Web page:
RC Car Suspension Setup Basics – Caster, Camber, Toe, Oil, Springs

On an RC car there are many components that you can fine tune to see optimal performance for your application. Tuning the suspension setup is just one of those items that should be considered when going for optimal performance. The suspension consists of a handful of different areas that can be fine tuned. If on the track you are fast, a really good suspension tune will make you faster. It’s very similar in tone to differential tuning which was covered in a previous article. If you are just a basher, a specific tune will allow you to make higher jumps. Included in our list for setup basics is spring rate, shock oil, caster, camber and toe.

Tuning Camber

Camber is best defined as the angle that the tire makes as it contacts the ground. Negative camber will have the top of the wheel angled towards the RC car. Where as positive camber will have the top of the wheel angled away from the car.

Typical Camber Settings for all 4 corners is between -2.0 to 0 degrees. It’s recommended to use a negative camber when racing a circuit that involves more corners. For straight line racing or offroad rock crawlers, a zero degree camber is a good place to start. It is very uncommon to see positive camber on most RC applications. If you are driving an RC tractor, look at positive camber.

Negative CamberPositive Camber
– Increased traction on front/rear wheels
while entering a corner
– Increased braking in to a corner.
– Instability in a straight line
– Reduced traction for straight line acceleration.
– Reduced straight line braking
– Premature tire wear
– Increased stability
– Less steering effort to turn wheels
– Reduced traction when entering a corner
– Reduced traction for straight line acceleration
– Reduced straight line braking
– Premature tire wear

If your suspension setup is stiff, you will require less negative camber since there will be less body roll in to corners.

Tuning Caster

Caster is best defined as the angle that the suspension makes between the upper and lower steering pivot points when viewed from the side of the vehicle. A good practical example would the looking from the side of the front wheel of a bicycle. A bicycle is known to have positive castor. A good example of negative castor could be found on the front wheels of a shopping cart.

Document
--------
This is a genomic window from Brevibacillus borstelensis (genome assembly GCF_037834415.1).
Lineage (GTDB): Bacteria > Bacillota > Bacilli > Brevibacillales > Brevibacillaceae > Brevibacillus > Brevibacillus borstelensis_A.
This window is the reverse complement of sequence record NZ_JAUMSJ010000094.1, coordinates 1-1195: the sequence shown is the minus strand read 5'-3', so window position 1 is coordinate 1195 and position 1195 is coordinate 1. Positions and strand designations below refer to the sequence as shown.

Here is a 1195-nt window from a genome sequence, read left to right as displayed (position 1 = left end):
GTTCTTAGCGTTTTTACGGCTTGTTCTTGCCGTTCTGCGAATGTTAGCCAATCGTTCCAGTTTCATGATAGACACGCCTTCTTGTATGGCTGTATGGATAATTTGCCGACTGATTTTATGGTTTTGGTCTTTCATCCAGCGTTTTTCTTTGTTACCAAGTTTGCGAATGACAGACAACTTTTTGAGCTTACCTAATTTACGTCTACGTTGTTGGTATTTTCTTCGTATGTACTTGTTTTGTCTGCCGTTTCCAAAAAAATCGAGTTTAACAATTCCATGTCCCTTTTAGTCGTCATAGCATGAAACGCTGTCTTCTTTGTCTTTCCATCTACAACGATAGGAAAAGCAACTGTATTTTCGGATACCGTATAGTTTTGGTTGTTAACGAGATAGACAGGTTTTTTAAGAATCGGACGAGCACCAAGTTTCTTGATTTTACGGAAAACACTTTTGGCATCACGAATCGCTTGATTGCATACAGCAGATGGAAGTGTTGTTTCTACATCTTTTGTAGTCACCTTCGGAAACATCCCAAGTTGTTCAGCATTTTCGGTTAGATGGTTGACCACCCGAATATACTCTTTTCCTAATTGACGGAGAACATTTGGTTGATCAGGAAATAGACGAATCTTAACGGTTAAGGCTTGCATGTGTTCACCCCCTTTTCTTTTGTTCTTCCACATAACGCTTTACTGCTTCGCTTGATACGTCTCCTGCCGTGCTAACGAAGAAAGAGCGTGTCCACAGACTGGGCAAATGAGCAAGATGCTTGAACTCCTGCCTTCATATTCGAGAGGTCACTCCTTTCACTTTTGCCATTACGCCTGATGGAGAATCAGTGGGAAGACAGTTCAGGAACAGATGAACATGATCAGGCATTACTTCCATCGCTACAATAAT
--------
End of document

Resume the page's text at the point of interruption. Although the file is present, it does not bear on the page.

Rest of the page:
On a bicycle, it is not too difficult to ride one without using your hands to steer. This is because of caster. Positive caster allows the front wheel to try and get back to center.

In general you always want positive castor for RC specific setups.

More Negative CasterMore Positive Castor
– Decreased steering effort
– Weaker in straight line tracking
– Less stable at higher speeds
– Improved straight line tracking
– More stable at higher speeds
– Increased steering effort
– Produces negative camber when cornering

Toe in / Toe Out Settings

Toe in an RC car setup refers to the angle that the tires make relative to the direction that they point in. This can be viewed directly from the top of the RC car. Toe out refers to tires that are pointed away from the car where toe in represents tires that are pointed inward.

Keep in mind that excessive toe can result in wasted power and increased levels of drag. Typical Toe ranges from -2.0 to 2.0 degrees in the front

Toe Out [negative toe] (Front Wheels on a 4WD vehicle)Toe In [positive toe] (Front Wheels on a 4WD vehicle)
– Reduced under steer
– help free up the car during initial turn in when
entering a corner
– Reduced over steer
– Enhanced high speed stability
Toe Out [negative toe] (Rear Wheels on a 4WD vehicle)Toe In [positive toe] (Rear Wheels on a 4WD vehicle)
– No real benefit– Improved grip
– Enhanced high speed stability

Suspension Shock Oil

The weight of oil that is used inside of the shock also known as the strut changes the dampening rate. A thicker oil will slow the piston inside the shock. A thinner oil will allow the piston to travel quicker inside of the strut. If the shock oil does not allow the piston to travel quickly when an RC car goes over a bump, the car can lose traction. If the shock oil allows the piston inside the strut to travel too quickly, the car is at risk of bottoming out.

Suspension Spring Rate

The springs ultimate purpose is to support the weight of the vehicle. The spring rate goes hand in hand with the shock oil weight used. If you plan to use a tighter setup, you will want a heavier oil with heavier springs. If you use a heavy oil with light springs, when the spring compresses while going over a bump, the light spring will not be able to extend the strut quick enough before it hits another bump. This will caused weak performance. Instead use a spring rate that matches the oil weight you plan to use.

Thicker / Heavier Shock OilThinner / Lighter Shock Oil
– Reduced traction on an off road / bumpy surfaces
– Reduced body roll in high speed turns
– Improved energy absorption in higher jumps (bashing)
– Reducing the odds the vehicle can bottom out
– Increased traction on off road / bumpy surfaces
– More body roll in high speed turns
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